Inside the Tangled Bank of Arthropods

 

I am a molecular evolutionary biologist, primarily interested in the interactions of arthropods with symbiotic bacteria, plants, and pesticides. My research focuses on trait and genome evolution that is driven by ecological interactions and toxins.
As model systems, I mainly use plant feeding spider mites of three different genera; Tetranychus, Bryobia, and Brevipalpus, and their bacterial endosymbionts; Wolbachia, Rickettsia, Spiroplasma, and Cardinium. These arthropod herbivores display great variation in their host plant range with some species being strictly monophagous, whereas others are highly polyphagous.

 

 

 

It has been a brilliant week!

 

Our comparative genomics manuscript on symbiotic Ca. Tisiphia was published in Nature Communications, work that was spearheaded by Helen and Stefanos (click here for more!). In addition, our study that identifies and dissects intraspecific host modulation of Wolbachia-mediated CI was also published in Evolution Letters. Here, we uncover that spider mite males and females control different features of CI and confirm that the evolution of reproductive parasitism is contingent on host genetics (click here for more!). Next week, our work with Jens Zarka and Thomas Parmentier on intersexuality in Porcellio isopods will also be published!

 

Lennert Beele also defended his excellent thesis on Dobzhansky-Muller incompatibilities and Wolbachia-induced CI in Tetranychus urticae and Tetranychus cinnabarinus.

 

Tomorrow, I’m going to Montpellier for a week of meetings and pilot experiments (and hopefully some wine and cheese too!).

 

Overdue for an update!


The last PhD chapter of Masoumeh is now published by PLOS Genetics! Here, we uncovered the complex genetic architecture underlying resistance to pyflubumide (a complex II inhibitor) by combining transcriptomic analyses and high-resolution genetic mapping. Two QTLs centered on cytochrome P450s that were overexpressed in resistant populations. We further corroborated the involvement of one of these P450s, CYP392A16, in resistance by in vitro functional expression and metabolism studies. Our genomic analyses also strongly indicated that gene amplification of CPR could enhance cytochrome P450-mediated detoxification, suggesting a novel molecular mechanism of toxicokinetic resistance.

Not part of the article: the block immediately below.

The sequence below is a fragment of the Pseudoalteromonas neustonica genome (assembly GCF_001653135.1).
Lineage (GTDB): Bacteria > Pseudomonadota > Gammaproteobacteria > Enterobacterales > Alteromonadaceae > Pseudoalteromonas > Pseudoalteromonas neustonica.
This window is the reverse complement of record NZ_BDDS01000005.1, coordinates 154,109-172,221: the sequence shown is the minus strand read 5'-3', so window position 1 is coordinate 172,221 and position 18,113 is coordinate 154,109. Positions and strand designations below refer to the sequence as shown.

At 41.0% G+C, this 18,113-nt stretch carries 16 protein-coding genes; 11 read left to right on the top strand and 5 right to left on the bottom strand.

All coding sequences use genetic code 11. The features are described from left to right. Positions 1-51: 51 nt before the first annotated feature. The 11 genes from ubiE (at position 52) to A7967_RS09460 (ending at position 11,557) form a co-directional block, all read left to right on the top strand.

In our research to study genetic conflict, we are currently tracking the spread of Wolbachia in replicated experimental populations that differ in their ability to suppress reproductive parasitism. We are at day 60 (approx. fifth-sixth generation) and already extracted DNA from 300 female mites. We took a risk, but are getting great results!  

Summer is over and I sampled my last T. urticae field population yesterday in the Beisbroek forest near Brugge.

I am very proud to announce that Masoumeh’s PhD thesis has been approved by the Doctoral Committee and that her doctoral defence ceremony will take place on November 17th at 15:00. Unfortunately, due to travel restrictions, the ceremony will mostly be virtual without in-person interactions. But everyone will be able to follow the procedures via a livestream!

Some weeks ago, I finished Martin Brasier’s truly excellent book Darwin's Lost World where he very clearly outlines the recent scientific discoveries and theories on the Cambrian explosion. The author also recounts his own wonderful personal research history and takes you to various remote locations across the globe where his key findings were made.